Sons of Confederate Veterans Succumbs to Extremists After Long Battle
Despite beating back the candidacy of a key white supremacist, America’s leading heritage group succumbs to extremists
By Heidi Beirich and Mark Potok
For Gilbert Jones, it should have been a joyous time. Over the better part of a year, the Greensboro, N.C., restaurant owner had fought an uphill crusade to rid his beloved Sons of Confederate Veterans (SCV) of political extremists bent on taking over the Southern heritage organization.
And just hours before, the man who Jones and his allies had focused their energies on — an infamous lawyer who was seeking a top SCV post — had gone down to electoral defeat in a 17-vote squeaker.
The celebrating would not last long. Like many of the Southern generals he admires, Jones had managed to win a battle. But he was about to lose the war.
Taking the stage in Memphis' historic Peabody Hotel last August to compete in the SCV's annual oratory contest, Jones got a taste of things to come.
Almost immediately, the man who was the most visible critic of defeated white supremacist lawyer Kirk Lyons came under attack from about half the members in the audience. Objects rained down on his head. A din of shouted epithets drowned out any possibility of speaking. And leaders stood silent as the storm raged.
"When I got up there, they started booing and shouting and throwing trash and paper — whatever they had — towards the stage," Jones says. "There were several [SCV] division commanders, army commanders and members of the executive council there, and nobody took a stand against it. About half of these guys in the room got up and marched out, screaming and shouting on their way."
Jones' detractors weren't quitting the SCV. The very next day, in fact, they joined hundreds of other members to elect the next commander in chief — Ron G. Wilson of Easley, S.C., an intimate Lyons ally.
With the attention of the outside world focused on the Lyons contest, Wilson slipped quietly into office by a mere 47 votes. Although it wasn't immediately clear to most of those attending the 106-year-old group's biannual convention in Memphis, the extremist faction had won.
This battle within the 31,000-member SCV is part of a larger cultural war that is spreading across the South. In museums, schools, city council chambers, national parks and any number of other venues, a trench war is being fought out over the nature of the American South and its history (see Lost Cause Redux).
This struggle, pitting the accepted history of the region against a revisionist version that omits the evils of slavery and segregation, could shape the future of race relations for decades to come.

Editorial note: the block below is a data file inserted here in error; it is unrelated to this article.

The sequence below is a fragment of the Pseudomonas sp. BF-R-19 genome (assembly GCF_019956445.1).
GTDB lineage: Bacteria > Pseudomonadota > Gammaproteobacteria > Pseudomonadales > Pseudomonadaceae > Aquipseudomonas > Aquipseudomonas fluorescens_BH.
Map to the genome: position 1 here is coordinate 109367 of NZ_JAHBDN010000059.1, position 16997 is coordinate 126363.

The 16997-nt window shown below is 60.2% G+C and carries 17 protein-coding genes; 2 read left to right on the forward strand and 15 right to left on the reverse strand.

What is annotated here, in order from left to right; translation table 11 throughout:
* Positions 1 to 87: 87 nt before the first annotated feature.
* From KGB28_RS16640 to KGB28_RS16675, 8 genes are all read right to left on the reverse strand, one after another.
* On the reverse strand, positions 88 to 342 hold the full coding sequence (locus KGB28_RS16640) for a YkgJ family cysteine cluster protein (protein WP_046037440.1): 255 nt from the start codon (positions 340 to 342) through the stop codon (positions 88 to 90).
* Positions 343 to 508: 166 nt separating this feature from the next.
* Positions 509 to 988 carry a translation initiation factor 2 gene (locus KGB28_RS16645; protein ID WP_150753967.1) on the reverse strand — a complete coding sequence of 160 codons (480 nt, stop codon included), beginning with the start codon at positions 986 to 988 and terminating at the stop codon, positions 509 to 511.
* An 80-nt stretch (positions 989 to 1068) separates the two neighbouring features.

That the extremists had taken over the SCV became clear in the months that followed Wilson's victory. Wilson appointed half a dozen hate group members to key posts on the SCV's national staff.
A gag order was imposed on internal critics in a bid to silence dissenters like Gilbert Jones. Efforts to purge some of those who opposed Wilson's faction got under way. Violently racist jokes and commentary circulated on a popular E-mail list run by a key Wilson ally. Ties between the SCV and Lyon's radical law group, the Southern Legal Resource Center (SLRC), were cemented.
Sensing a sea change, moderates either hunkered down, joined a new, dissenting organization to try to fight the extremists, or simply quit.
William "Chip" Pate, a North Carolina moderate, put it like this when he left in September: "The organization is now being led at the national level by angry, misguided bigots and what has charitably been called 'the lunatic fringe.'"
Laying the Foundation
The takeover of the SCV did not come out of the blue. Lyons had laid out a strategy for radicalizing the organization two years earlier in a speech to the neofascist American Friends of the British National Party (see U.S. Boots Brit) in Arlington, Va.
Speaking from the same podium as former Klan leader David Duke, Lyons told the audience of racist activists that the needed to get rid of its "grannies" and "bed-wetters" and get serious about the political struggle.
"The civil rights movement I am trying to form seeks a revolution," Lyons told his colleagues on that April 2000 day. "We seek nothing more than a return to a godly, stable, tradition-based society with no 'Northernisms' attached, a hierarchical society, a majority European-derived country."
Four months later in August, Lyons, a man who was married by a neo-Nazi "reverend" on the grounds of the nation's most infamous hate group compound, was elected to his first national SCV office.
Lyons already had helped steer the SCV into working alliances with white supremacist groups like the League of the South and the Council of Conservative Citizens in an effort to defend the Confederate battle flag. Among other things, officials had participated in a major rally held in Columbia, S.C., in January 2000, to oppose removing the flag from atop the South Carolina statehouse.
It was during the planning for that rally, attended by some 6,000 people, that Lyons apparently began a close relationship with Ron Wilson, the future SCV chief. Both men, along with several others, were key organizers of the demonstration, and both helped to develop a videotape of the day's events that was produced and sold under the aegis of the South Carolina SCV, where Wilson was deputy commander.
That same year, tax records reveal, Wilson joined the board of the SLRC, the North Carolina "pro-South" nonprofit where Lyons is "chief trial counsel." This was the first of many ties that would soon knot together Wilson, Lyons and the SLRC.
Wilson declined to be interviewed by the Intelligence Report.